Michelle McPhee

Strategic Town Centre Manager, Middlesbrough

Sector: Local Authority

After being told that “a local authority wasn’t really a place for a young girl” Michelle McPhee was determined to pursue a career in local government and progress up the career ladder within the council.

Where do you call home?

Middlesbrough. I was born here and lived in the town all my life until more recently when I moved to Yarm with my partner and two children. 

Tell us about your role? 

I am strategic town centre manager for Middlesbrough Council. I lead on the strategic development and operational management of the town centre, coordinating the council’s resources and ensuring a dynamic approach that supports stakeholders, investors, and entrepreneurs. 

How did you get to where you are today?

I left school at 16 and started a business administration apprenticeship at Middlesbrough Council. 21 years later, and I am still here.

At the start of my apprenticeship, I was lucky enough to land a placement in the regeneration team and I instantly loved it. Since those early days, I’ve progressed up the career ladder within the council and in 2017 I was appointed strategic town centre manager. 

The town centre has always played a massive part in my life, from those early memories of shopping trips with my nanna to Uptons and C&A and memorable nights out with friends at Bar Fresco, The Cornerhouse and Tuxedo Royale. These memories and connections I have mean my current role is much more than just a job. 

The COVID pandemic has resulted in challenging times for town centres. But I believe Middlesbrough has the ambition and vision to create an exciting and prosperous future for itself, and I’m passionate about making the town centre thrive again.

What struggles or obstacles did you face along the way?

I’ve definitely come across some challenges throughout my career. For example, in the early stages of my apprenticeship someone in a senior position told me that a local authority wasn’t really a place for a ‘young girl’ and suggested I pursued a career as a hairdresser instead. While it feels like a lifetime away, this only happened in 2000! I was shocked and couldn’t believe someone in their position had that opinion. However, this only made me more determined to pursue a career in local government. Once, someone else even suggested I try to change my Middlesbrough accent if I wanted to achieve my ambitions and progress my career.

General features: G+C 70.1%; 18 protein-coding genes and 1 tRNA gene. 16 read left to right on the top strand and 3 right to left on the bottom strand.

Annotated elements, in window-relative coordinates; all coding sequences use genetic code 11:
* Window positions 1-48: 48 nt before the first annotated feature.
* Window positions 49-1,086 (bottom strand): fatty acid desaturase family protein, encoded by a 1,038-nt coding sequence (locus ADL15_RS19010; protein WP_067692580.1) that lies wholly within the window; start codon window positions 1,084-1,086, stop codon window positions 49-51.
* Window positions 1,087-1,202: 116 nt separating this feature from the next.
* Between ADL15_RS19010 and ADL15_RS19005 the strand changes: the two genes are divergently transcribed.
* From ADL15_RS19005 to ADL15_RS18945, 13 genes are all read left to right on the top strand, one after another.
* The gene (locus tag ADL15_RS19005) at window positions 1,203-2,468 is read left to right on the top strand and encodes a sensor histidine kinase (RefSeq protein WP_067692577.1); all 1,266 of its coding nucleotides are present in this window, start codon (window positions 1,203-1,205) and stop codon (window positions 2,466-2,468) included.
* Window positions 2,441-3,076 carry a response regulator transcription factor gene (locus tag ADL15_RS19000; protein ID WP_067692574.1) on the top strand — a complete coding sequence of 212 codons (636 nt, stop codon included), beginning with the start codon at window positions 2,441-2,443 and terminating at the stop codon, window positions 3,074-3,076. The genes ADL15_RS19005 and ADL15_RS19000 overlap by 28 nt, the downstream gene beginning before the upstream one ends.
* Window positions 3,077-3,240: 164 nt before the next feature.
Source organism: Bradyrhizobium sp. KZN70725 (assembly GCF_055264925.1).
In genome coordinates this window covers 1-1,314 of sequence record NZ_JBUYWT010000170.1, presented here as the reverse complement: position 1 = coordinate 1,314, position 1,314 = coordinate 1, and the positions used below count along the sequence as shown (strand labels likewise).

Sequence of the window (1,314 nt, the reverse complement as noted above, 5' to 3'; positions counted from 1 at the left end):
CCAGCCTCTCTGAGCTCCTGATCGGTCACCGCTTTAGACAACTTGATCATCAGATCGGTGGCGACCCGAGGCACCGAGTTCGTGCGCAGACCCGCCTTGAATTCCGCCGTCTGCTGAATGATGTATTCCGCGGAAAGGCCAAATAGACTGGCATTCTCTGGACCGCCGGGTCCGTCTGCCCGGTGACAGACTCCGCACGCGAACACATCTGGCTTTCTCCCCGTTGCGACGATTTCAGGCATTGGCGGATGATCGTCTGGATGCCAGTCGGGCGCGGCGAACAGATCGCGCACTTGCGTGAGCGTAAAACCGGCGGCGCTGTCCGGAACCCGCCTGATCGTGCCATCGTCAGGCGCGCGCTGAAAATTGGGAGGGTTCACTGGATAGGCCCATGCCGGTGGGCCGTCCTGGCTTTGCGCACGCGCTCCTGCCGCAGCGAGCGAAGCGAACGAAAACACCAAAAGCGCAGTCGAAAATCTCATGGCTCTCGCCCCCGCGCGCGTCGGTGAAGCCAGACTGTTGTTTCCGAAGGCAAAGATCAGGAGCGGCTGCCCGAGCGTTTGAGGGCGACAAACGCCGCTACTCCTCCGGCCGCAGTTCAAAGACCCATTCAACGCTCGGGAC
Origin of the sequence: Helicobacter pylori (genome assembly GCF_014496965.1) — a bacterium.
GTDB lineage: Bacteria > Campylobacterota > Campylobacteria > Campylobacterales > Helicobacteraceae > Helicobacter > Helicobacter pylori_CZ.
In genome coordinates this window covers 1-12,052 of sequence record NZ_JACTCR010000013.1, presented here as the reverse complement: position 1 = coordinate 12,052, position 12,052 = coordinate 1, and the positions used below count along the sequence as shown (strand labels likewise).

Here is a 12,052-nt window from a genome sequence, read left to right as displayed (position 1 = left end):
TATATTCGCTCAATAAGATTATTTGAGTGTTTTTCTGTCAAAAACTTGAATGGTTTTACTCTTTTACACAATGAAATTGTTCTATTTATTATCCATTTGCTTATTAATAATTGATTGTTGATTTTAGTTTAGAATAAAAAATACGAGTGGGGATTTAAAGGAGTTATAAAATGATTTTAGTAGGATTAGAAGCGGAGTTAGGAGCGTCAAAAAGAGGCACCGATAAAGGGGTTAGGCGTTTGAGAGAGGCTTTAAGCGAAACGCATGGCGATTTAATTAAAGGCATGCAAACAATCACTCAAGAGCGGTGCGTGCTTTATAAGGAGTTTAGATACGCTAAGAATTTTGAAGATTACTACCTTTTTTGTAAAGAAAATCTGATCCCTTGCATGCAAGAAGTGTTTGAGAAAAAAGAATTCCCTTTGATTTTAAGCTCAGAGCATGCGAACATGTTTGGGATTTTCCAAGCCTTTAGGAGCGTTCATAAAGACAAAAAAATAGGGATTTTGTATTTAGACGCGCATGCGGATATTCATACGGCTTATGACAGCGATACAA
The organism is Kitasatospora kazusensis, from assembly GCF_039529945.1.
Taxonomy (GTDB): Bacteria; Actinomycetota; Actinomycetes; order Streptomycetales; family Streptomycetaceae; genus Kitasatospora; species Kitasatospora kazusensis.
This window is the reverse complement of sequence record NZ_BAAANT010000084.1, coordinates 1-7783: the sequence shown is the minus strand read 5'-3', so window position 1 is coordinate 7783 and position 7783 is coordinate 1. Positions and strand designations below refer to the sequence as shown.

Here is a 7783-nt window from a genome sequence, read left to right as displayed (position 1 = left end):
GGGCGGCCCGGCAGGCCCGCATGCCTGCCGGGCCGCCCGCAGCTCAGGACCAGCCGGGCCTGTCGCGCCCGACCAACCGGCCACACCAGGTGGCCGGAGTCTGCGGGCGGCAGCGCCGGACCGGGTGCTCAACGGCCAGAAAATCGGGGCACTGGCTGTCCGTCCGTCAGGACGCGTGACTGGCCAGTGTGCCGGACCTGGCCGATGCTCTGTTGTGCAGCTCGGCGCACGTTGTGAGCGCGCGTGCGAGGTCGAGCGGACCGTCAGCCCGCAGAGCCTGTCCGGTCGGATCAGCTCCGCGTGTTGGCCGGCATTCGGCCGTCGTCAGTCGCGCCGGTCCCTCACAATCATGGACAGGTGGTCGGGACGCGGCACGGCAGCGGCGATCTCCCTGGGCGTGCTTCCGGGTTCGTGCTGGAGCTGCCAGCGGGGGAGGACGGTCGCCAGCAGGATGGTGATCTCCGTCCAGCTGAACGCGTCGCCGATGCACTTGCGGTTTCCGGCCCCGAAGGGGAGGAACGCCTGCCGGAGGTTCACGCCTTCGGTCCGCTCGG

I’m proud of who I am. Being a woman born and bred in Middlesbrough has made me resilient and given me a level of determination to pursue my goals and tell the difference between constructive and unhelpful feedback. 

Describe the moment you first got a feel for success?

Success can be defined and measured in so many ways, and what one person thinks of as success, another may not. I think the most important thing anyone can do is think about what it means to them.

For me, it came when I realised, I had a job that I was genuinely passionate about and felt like I was making a difference and, as a result being a positive role model for both my daughters. 

Do you have any advice for aspiring young females?

Believe in yourself and trust your intuition and gut feeling. Also, believe in the positive changes you want to make and trust your own talents. 

Don’t be afraid to question or challenge things. Just because something hasn’t been done before, doesn’t mean to say it can’t be. And just because something has been a certain way forever doesn’t mean it can’t be improved. 

What advice would you give to your younger self? 

Don’t ever let anyone tell you that you can’t do it. You can achieve great things if you are fuelled by passion and work hard to achieve your goals.

What three words inspire you and encourage a positive path? 

Not necessarily three words, but in the last 10 years my eldest daughter Isla has been my biggest motivation and reason why. When things have been difficult, I remind myself that I’m doing this so Isla can look at me and know that being a woman shouldn’t make any difference to what you want to achieve in your life. You can follow your dreams and be exactly what you want to be. My youngest daughter is almost two, and as she grows and understands more, I’ll continue to inspire her to believe in this too.

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